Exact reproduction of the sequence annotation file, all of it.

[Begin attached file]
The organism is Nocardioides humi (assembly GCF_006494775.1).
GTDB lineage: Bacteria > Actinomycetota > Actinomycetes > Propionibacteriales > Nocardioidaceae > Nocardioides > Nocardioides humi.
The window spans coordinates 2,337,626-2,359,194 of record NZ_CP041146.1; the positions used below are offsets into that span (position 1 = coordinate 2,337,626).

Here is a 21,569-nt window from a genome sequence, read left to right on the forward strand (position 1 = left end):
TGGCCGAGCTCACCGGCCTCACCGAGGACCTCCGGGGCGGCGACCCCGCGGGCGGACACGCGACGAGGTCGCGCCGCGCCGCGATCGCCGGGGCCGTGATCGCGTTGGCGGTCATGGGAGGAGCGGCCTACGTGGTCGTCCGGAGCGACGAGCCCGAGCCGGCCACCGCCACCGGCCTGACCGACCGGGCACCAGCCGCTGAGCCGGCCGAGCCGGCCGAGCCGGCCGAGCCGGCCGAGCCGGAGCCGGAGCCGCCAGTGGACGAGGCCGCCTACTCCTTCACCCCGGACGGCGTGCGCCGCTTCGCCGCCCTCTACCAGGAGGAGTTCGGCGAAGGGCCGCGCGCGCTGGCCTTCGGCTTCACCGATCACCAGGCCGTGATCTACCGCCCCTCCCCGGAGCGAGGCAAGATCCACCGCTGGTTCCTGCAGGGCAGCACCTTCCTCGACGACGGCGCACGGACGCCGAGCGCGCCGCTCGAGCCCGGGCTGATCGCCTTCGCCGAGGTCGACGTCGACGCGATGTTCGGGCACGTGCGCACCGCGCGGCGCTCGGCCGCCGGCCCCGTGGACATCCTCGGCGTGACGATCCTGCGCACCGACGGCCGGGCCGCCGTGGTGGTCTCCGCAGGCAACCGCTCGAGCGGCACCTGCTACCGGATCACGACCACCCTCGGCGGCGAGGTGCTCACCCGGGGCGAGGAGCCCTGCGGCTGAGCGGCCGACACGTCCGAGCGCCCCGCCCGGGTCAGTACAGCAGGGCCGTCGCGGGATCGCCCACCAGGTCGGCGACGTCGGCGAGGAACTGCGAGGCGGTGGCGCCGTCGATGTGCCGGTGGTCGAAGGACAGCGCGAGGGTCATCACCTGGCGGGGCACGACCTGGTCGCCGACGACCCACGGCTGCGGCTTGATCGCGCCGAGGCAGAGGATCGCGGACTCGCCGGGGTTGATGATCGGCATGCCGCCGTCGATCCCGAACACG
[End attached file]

The organism is Nocardioides humi (assembly GCF_006494775.1).
GTDB lineage: Bacteria > Actinomycetota > Actinomycetes > Propionibacteriales > Nocardioidaceae > Nocardioides > Nocardioides humi.
The window spans coordinates 2,337,626-2,359,194 of record NZ_CP041146.1; the positions used below are offsets into that span (position 1 = coordinate 2,337,626).

Here is a 21,569-nt window from a genome sequence, read left to right on the forward strand (position 1 = left end):
TGGCCGAGCTCACCGGCCTCACCGAGGACCTCCGGGGCGGCGACCCCGCGGGCGGACACGCGACGAGGTCGCGCCGCGCCGCGATCGCCGGGGCCGTGATCGCGTTGGCGGTCATGGGAGGAGCGGCCTACGTGGTCGTCCGGAGCGACGAGCCCGAGCCGGCCACCGCCACCGGCCTGACCGACCGGGCACCAGCCGCTGAGCCGGCCGAGCCGGCCGAGCCGGCCGAGCCGGCCGAGCCGGAGCCGGAGCCGCCAGTGGACGAGGCCGCCTACTCCTTCACCCCGGACGGCGTGCGCCGCTTCGCCGCCCTCTACCAGGAGGAGTTCGGCGAAGGGCCGCGCGCGCTGGCCTTCGGCTTCACCGATCACCAGGCCGTGATCTACCGCCCCTCCCCGGAGCGAGGCAAGATCCACCGCTGGTTCCTGCAGGGCAGCACCTTCCTCGACGACGGCGCACGGACGCCGAGCGCGCCGCTCGAGCCCGGGCTGATCGCCTTCGCCGAGGTCGACGTCGACGCGATGTTCGGGCACGTGCGCACCGCGCGGCGCTCGGCCGCCGGCCCCGTGGACATCCTCGGCGTGACGATCCTGCGCACCGACGGCCGGGCCGCCGTGGTGGTCTCCGCAGGCAACCGCTCGAGCGGCACCTGCTACCGGATCACGACCACCCTCGGCGGCGAGGTGCTCACCCGGGGCGAGGAGCCCTGCGGCTGAGCGGCCGACACGTCCGAGCGCCCCGCCCGGGTCAGTACAGCAGGGCCGTCGCGGGATCGCCCACCAGGTCGGCGACGTCGGCGAGGAACTGCGAGGCGGTGGCGCCGTCGATGTGCCGGTGGTCGAAGGACAGCGCGAGGGTCATCACCTGGCGGGGCACGACCTGGTCGCCGACGACCCACGGCTGCGGCTTGATCGCGCCGAGGCAGAGGATCGCGGACTCGCCGGGGTTGATGATCGGCATGCCGCCGTCGATCCCGAACACG